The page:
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Malware is software designed to damage a computer, server, client, or network. Types of malware include viruses, worms, Trojan horses, ransomware, spyware, adware, rogue software, wiper, and scareware.
After a device is infected with malware, it often communicates with a command and control (C&C) service on the internet. This service allows the malware to register its infected device and receive instructions from the malware's authors. These instructions could cause the device to delete or encrypt its data stores, participate in distributed denial-of-service (DDoS) attacks, or perform any variety of malicious actions.
Because of malware's potential for significant damage, malware findings have high impact on your scorecard rating.
Remediating Malware Issues
One of challenges with remediating malware issues on your scorecard is that information that helpful for locating malware is not always available. We typically avoid exposing destination IP data to prevent compromise of our scanning, sinkhole, and honeypot infrastructure.
Because our findings are based on externally facing, public information gathered non-intrusively, they are meant to raise a flag and spark an internal investigation.
To understand how SecurityScorecard collects malware signals, you may find it helpful to learn about our scanning process.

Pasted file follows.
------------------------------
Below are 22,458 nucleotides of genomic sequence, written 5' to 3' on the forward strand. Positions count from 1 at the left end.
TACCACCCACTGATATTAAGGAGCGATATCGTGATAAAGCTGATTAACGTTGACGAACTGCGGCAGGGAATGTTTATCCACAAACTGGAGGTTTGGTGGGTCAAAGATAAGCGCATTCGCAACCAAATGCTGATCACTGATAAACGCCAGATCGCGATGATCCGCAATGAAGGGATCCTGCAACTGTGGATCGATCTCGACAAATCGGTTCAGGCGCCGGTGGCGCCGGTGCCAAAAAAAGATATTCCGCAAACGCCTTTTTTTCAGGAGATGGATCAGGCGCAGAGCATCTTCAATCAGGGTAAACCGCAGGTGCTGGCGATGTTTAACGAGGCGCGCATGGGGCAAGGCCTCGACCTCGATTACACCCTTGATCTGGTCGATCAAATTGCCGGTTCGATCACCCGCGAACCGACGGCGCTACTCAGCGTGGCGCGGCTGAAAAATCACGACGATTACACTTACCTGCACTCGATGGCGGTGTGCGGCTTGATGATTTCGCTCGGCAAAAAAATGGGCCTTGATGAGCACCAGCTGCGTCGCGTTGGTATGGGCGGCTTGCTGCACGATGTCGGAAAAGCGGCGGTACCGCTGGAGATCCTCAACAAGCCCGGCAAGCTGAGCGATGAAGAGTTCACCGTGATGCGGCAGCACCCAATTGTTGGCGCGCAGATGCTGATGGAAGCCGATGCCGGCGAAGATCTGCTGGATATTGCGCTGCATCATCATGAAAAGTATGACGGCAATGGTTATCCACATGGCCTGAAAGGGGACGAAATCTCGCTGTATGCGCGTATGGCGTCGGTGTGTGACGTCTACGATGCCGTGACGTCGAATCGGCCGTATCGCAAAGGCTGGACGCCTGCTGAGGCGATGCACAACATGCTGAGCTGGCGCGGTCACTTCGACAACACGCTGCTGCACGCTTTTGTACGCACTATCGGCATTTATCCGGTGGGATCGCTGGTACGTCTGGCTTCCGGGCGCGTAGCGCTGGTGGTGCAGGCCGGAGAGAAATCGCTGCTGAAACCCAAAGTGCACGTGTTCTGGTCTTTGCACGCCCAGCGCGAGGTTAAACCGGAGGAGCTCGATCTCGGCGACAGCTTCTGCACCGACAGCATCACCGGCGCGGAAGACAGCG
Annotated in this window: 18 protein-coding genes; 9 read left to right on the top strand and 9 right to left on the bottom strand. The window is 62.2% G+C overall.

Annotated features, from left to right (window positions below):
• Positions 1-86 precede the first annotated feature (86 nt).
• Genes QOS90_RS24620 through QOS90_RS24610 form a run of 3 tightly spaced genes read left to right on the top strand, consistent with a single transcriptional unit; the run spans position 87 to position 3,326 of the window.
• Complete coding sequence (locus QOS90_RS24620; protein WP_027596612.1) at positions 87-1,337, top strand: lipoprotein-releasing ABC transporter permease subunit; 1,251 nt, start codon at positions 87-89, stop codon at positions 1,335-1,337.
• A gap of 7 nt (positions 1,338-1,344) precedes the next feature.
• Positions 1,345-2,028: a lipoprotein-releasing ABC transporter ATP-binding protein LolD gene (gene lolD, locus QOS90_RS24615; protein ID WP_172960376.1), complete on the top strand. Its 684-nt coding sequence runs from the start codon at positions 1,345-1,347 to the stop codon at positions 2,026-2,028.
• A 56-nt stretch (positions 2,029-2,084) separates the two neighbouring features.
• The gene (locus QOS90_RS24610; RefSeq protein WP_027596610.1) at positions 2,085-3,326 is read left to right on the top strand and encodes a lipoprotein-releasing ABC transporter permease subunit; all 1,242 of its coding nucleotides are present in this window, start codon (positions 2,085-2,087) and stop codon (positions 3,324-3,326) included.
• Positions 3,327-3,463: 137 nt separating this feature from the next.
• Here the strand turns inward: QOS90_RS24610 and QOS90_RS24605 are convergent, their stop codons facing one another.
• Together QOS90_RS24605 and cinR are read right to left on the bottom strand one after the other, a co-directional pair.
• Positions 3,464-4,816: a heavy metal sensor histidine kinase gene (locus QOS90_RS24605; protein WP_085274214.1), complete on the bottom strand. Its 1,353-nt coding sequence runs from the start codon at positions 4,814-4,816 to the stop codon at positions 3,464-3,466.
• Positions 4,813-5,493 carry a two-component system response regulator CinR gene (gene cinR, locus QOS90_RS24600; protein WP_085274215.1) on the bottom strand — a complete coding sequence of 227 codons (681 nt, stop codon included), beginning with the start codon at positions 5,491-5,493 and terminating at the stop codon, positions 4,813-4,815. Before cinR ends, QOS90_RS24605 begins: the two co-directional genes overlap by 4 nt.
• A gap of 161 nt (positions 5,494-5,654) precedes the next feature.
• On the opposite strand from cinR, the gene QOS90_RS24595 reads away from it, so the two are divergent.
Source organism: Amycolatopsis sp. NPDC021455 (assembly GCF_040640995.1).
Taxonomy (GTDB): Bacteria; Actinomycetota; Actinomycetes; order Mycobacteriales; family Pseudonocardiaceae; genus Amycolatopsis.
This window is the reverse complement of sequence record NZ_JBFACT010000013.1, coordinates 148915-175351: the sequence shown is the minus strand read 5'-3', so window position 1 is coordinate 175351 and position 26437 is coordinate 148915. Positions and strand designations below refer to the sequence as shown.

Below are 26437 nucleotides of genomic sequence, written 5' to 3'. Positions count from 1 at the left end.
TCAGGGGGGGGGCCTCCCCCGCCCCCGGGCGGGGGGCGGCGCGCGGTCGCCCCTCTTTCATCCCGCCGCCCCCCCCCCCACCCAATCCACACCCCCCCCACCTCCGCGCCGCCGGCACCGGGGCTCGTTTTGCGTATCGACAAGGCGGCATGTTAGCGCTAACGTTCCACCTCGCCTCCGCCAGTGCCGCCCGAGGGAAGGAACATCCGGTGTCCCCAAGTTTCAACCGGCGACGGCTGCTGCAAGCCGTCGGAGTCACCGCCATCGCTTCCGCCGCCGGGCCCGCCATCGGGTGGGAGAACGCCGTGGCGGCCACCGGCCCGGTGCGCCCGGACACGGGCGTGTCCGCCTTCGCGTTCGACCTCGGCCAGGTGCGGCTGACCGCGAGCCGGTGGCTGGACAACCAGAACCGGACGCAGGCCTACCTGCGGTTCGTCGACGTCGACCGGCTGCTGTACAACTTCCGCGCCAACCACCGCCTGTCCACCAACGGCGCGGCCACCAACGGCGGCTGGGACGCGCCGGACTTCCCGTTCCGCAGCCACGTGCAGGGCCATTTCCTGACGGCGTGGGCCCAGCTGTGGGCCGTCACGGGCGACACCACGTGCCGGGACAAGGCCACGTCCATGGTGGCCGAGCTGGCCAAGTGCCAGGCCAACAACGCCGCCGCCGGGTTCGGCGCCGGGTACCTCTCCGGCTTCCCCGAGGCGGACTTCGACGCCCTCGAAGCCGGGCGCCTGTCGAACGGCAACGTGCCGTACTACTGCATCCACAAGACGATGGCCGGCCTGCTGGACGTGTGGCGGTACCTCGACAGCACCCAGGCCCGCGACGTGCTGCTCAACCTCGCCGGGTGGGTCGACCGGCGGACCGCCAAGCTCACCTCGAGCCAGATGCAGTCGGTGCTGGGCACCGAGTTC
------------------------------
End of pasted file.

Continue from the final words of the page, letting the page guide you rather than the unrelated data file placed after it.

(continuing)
Investigative actions that can help you remediate malware issues include the following:
- Look for communication on unlikely ports. Although networks may vary in port use, communication on ports in the 4000 range is typically abnormal and could point to malicious activity.
- Look for communication from an external IP in your digital footprint to a sinkhole.
- Research the particular malware family to understand how it propagates and what specific assets it is likely to target.
- Identify the computers in your digital footprint that connected to the infected domain.
Refuting Malware Findings
You can refute malware findings under three different circumstances (see Issue Resolution Process):
- If these findings are from a guest network, then you should open a refute to resolve them and leave a note regarding your compensating controls. The guest network must be completely segregated from your production network. In the "Resolution" dropdown, select "I have a compensating control" and provide the aforementioned evidence.
- If you conducted an internal scan and could not reproduce the finding, you can challenge it by selecting "I have fixed this".
- If you think the finding is not legitimate, and you cannot reproduce it, select the option "I cannot reproduce this issue and I think it's incorrect".
- If the asset related to the finding is not owned by your organization, select "This is not my IP or domain". In this use case, it may be more efficient to apply to have the asset or range of assets removed from your digital footprint as per IP Attribution Process (Digital Footprint Mapping)